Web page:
Plain ute force and ig­no­rance

Some of our utes aren’t so beaut for safety, writes GRAHAMSMITH

Herald Sun - Motoring - - News -

UTE man­u­fac­tur­ers have been urged to lift their game and im­prove oc­cu­pant pro­tec­tion af­ter the dis­mal crash-test per­for­mance of some pop­u­lar mod­els sold here.

In the latest round of the Aus­tralian New Car As­sess­ment Pro­gram, sev­eral utes man­aged only two or three stars. The Holden Com­modore ute, achiev­ing four out of five stars.

The Mazda BT50 4x4 and the Nis­san Navara D40 4x4 got three stars over­all but, in the poor­est re­sult, the In­dian-built Mahin­dra Pik-up man­aged only two.

The Navara’s re­sult was based on the EuroNCAP re­sult.

That is not good enough, ac­cord­ing to the Aus­tralian Au­to­mo­bile As­so­ci­a­tion and the Melbourne-based RACV.

The AAA praised the Com­modore ute for hav­ing anti-skid brakes, elec­tronic brake dis­tri­bu­tion and elec­tronic sta­bil­ity con­trol as stan­dard.

ANCAP chair Lauch­lan McIn­tosh says the Com­modore ute’s per­for­mance was proof man­u­fac­tur­ers could de­sign and build for oc­cu­pant pro­tec­tion.

‘‘We are see­ing more and more four and five-star ve­hi­cles on the Aus­tralian mar­ket th­ese days, and we would ex­pect that a util­ity ve­hi­cle should earn a five-star rat­ing in the near fu­ture,’’ he says.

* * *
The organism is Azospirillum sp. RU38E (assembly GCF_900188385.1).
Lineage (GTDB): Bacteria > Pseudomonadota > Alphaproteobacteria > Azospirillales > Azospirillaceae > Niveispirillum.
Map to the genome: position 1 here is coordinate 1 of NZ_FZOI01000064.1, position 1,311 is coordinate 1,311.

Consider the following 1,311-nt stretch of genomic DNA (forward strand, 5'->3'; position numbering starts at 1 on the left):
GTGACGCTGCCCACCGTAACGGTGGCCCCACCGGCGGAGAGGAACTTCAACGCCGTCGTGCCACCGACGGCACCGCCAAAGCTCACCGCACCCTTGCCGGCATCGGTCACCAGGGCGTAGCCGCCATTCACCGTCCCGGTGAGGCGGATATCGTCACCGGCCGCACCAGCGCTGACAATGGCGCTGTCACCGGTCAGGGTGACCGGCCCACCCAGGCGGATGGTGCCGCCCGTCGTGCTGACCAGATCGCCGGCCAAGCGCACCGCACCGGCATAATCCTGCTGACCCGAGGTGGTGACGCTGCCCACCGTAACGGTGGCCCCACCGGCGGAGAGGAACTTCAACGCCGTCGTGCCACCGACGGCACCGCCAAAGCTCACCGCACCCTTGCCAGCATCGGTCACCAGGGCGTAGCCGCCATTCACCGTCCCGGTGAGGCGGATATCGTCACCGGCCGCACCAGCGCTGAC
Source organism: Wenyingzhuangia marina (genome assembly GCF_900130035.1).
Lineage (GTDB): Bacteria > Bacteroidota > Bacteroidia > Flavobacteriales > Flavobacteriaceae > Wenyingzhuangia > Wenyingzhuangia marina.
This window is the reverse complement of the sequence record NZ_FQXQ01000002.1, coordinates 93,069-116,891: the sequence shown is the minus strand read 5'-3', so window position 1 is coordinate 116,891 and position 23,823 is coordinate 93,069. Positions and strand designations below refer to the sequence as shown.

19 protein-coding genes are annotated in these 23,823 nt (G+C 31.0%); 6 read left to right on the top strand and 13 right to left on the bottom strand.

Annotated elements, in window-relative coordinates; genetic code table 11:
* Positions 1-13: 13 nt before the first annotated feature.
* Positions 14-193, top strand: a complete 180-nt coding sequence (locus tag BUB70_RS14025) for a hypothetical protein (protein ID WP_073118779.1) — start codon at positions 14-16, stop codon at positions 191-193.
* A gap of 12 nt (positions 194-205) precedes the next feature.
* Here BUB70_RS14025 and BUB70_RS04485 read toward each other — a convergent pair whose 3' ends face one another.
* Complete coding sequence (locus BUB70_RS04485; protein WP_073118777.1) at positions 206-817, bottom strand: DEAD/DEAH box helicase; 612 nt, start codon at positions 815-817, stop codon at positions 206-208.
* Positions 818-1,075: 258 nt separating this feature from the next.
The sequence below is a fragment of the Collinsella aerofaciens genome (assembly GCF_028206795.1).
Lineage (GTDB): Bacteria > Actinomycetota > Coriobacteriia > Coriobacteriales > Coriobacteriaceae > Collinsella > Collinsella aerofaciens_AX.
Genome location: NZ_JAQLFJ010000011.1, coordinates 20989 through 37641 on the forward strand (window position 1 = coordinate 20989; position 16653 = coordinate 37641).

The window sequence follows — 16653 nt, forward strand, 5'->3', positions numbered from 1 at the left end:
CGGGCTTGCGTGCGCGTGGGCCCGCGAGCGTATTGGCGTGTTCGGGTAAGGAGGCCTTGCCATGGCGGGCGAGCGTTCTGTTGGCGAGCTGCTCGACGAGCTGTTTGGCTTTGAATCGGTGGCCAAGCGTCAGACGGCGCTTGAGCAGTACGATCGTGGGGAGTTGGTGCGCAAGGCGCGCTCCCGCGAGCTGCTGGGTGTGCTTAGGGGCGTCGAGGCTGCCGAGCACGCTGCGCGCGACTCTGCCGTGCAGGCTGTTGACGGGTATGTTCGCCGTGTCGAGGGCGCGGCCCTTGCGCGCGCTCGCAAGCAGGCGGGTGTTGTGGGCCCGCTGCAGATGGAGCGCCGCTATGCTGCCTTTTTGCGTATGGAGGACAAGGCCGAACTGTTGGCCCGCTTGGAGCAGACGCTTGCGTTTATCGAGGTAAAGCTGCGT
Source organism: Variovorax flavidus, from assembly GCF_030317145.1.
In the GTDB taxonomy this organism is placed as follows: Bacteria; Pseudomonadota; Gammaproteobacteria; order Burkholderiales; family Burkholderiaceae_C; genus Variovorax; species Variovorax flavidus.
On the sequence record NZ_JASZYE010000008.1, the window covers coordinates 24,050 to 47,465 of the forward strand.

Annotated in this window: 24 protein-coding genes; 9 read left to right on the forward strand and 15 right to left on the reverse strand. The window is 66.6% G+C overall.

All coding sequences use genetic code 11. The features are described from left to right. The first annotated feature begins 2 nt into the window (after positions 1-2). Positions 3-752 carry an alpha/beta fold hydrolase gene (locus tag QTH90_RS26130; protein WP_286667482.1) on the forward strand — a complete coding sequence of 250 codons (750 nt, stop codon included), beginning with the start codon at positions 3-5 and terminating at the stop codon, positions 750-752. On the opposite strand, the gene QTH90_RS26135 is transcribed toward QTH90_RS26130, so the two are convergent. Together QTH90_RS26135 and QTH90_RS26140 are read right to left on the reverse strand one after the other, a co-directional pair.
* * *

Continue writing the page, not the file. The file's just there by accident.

How­ever, McIn­tosh says many lack ba­sic oc­cu­pant pro­tec­tion fea­tures.

‘‘Un­for­tu­nately, th­ese ve­hi­cles are of­ten pur­chased for fam­ily use,’’ he says.

The Mazda BT50 and the Ford Ranger are based on the same de­sign and are ex­pected to have sim­i­lar crash-wor­thi­ness.

In the frontal off­set crash, the BT50’s pas­sen­ger com­part­ment was se­verely de­formed and the steer­ing col­umn, dash­board com­po­nents and park brake lever were po­ten­tial sources of in­jury.

Af­ter Navara’s poor Euro NCAP re­sults, Nis­san mod­i­fied the soft­ware con­trol­ling the de­ploy­ment of its airbag and retested it.

Nis­san Aus­tralia says the latest three-star rat­ing from Europe ap­plies to airbag-equipped mod­els on sale here. It says a ser­vice cam­paign to up­grade the mod­els here has started.

Nis­san has sent let­ters to all Navara own­ers, ask­ing them to re­turn their ve­hi­cles to their dealer for re­work.

‘‘Ev­ery­one should have re­ceived their let­ters by now,’’ Nis­san spokesman Jeff Fisher says. The job takes about an hour. Isuzu, maker of the Rodeo sold in Aus­tralia by Holden, is in­ves­ti­gat­ing its EuroNCAP re­sults.

The Mahin­dra Pik-Up has min­i­mal safety fea­tures and de­spite a dual-cab con­fig­u­ra­tion pop­u­lar with fam­i­lies, does not in­clude top tether an­chor­ages for child re­straints.

Un­der Aus­tralian reg­u­la­tions th­ese are op­tional on this style of ve­hi­cle, which can be clas­si­fied as com­mer­cial.

‘‘ Mahin­dra has ad­vised ANCAP it will be pro­vid­ing driver and pas­sen­ger airbags in 2008 mod­els and the an­chor­ages will be stan­dard fea­ture from next year,’’ McIn­tosh says.

Star per­former: the Holden Com­modore achieved four out of five stars in the ANCAP safety tests.

Crunch time: Nis­san Navaras have been re­called for new work.

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